|Standards in Education
I am writing to offer comments on the August 2005 SN interview with ABET President Richard O. Anderson. In reviewing the article, I focused on the article’s discussion concerning standards education. The development of standards education programs for university students and other interested parties is the primary purpose of The Center for Global Standards Analysis which I chair. The article was well-written, informative and thought provoking. Clearly, ABET’s standards education initiatives are important and have the potential to be a significant influence in the education of U.S. engineering students. The Center looks forward to ABET’s report on the effects of its standards education initiatives.
From the Center’s perspective, important issues related to ABET’s standards education initiatives are (1) whether ABET’s initiatives go far enough, and (2) whether ABET’s initiatives are sufficient to establish standards education as a top priority in U.S. schools of engineering. The Center is concerned that standards education in the United States is not currently a top national priority in the private, public or academic sectors. In 2004, the Center published a national survey on standards education at engineering schools in the United States. The major findings of the survey were:
1. Standards education is not a priority issue among schools of engineering in the United States; and
2. Schools of Engineering in the United States do yet not accept the critical nature of standards in the new 21st century global economy.
The Center’s survey can be reviewed at the Center’s website: http://engineering.cua.edu/StandardsCenter/center_ for_ global_ standards_anal.htm.
This finding is consistent with educational initiatives in the draft U.S. Standards Strategy, which calls upon universities and colleges within the United States to create standards education programs in fields of study such as engineering, science, technology, government and public policy, economics and law.
Much work needs to be done in the field of standards education. Intense competition in the global marketplace, based in significant part on engineering standards, waits for no one. Consider, for example, that South Korea launched a major standards education program in 2004 that now involves schools of engineering at 40 universities and more than 2,000 students. By comparison, the ABET criteria require an engineering standards component in the undergraduate curriculum, however, it does not require that engineering students take an entire course in engineering standards. In 2005, the School of Engineering at Catholic University is the only engineering school in the United States that presently offers an entire graduate course concerning engineering standards.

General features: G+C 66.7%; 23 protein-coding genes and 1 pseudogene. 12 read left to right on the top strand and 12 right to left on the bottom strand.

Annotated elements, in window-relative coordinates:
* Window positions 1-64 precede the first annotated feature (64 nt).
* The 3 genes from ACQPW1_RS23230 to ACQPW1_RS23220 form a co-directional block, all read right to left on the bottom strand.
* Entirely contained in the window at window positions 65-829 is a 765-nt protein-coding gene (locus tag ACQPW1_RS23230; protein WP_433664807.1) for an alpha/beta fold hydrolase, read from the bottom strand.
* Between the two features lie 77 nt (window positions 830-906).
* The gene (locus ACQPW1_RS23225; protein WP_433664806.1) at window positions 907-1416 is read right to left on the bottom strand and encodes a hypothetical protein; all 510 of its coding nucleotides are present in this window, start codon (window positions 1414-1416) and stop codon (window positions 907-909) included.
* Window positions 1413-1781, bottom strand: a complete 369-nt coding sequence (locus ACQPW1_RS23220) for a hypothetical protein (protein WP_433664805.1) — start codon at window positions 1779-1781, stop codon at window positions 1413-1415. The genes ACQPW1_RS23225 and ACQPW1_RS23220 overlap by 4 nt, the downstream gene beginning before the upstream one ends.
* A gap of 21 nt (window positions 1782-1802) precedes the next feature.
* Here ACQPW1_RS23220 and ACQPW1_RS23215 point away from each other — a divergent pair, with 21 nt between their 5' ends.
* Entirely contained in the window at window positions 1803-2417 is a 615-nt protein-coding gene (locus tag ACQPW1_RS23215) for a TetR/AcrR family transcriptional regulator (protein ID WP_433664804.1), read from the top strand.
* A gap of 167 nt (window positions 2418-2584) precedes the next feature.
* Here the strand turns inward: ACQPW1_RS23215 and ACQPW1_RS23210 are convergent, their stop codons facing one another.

Maintaining leadership in standards education is a critical step necessary to ensure the economic future of the United States. The Center is hopeful that ABET will continue to significantly enhance criteria for standards education programs at U.S. schools of engineering, and consider whether it is necessary to require that all U.S. schools of engineering offer standards education as a required subject in a separate and distinct course.
The Center is hopeful that all parties in the private, public and academic sectors of the United States will take ownership of the new U.S. Standards Strategy and take whatever steps are necessary to enhance standards education programs in their respective sector.
Donald E. Purcell, Chairman
The Center for Global Standards Analysis
A Helpful Issue
For me, the August 2005 issue of SN has been the most interesting edition of your journal in many years. I greatly appreciated the articles about ASTM’s global focus and the very comprehensive articles on subchair responsibilities, handling negative votes, preparing standards for ballot, and publicizing committee activities. Even though I have been subcommittee chairman of D24.21 on Carbon Black Surface Area for quite some time, I could learn a lot by reading these excellent contributions.
Many thanks to you and to the authors!
Michael Warskulat, Degussa AG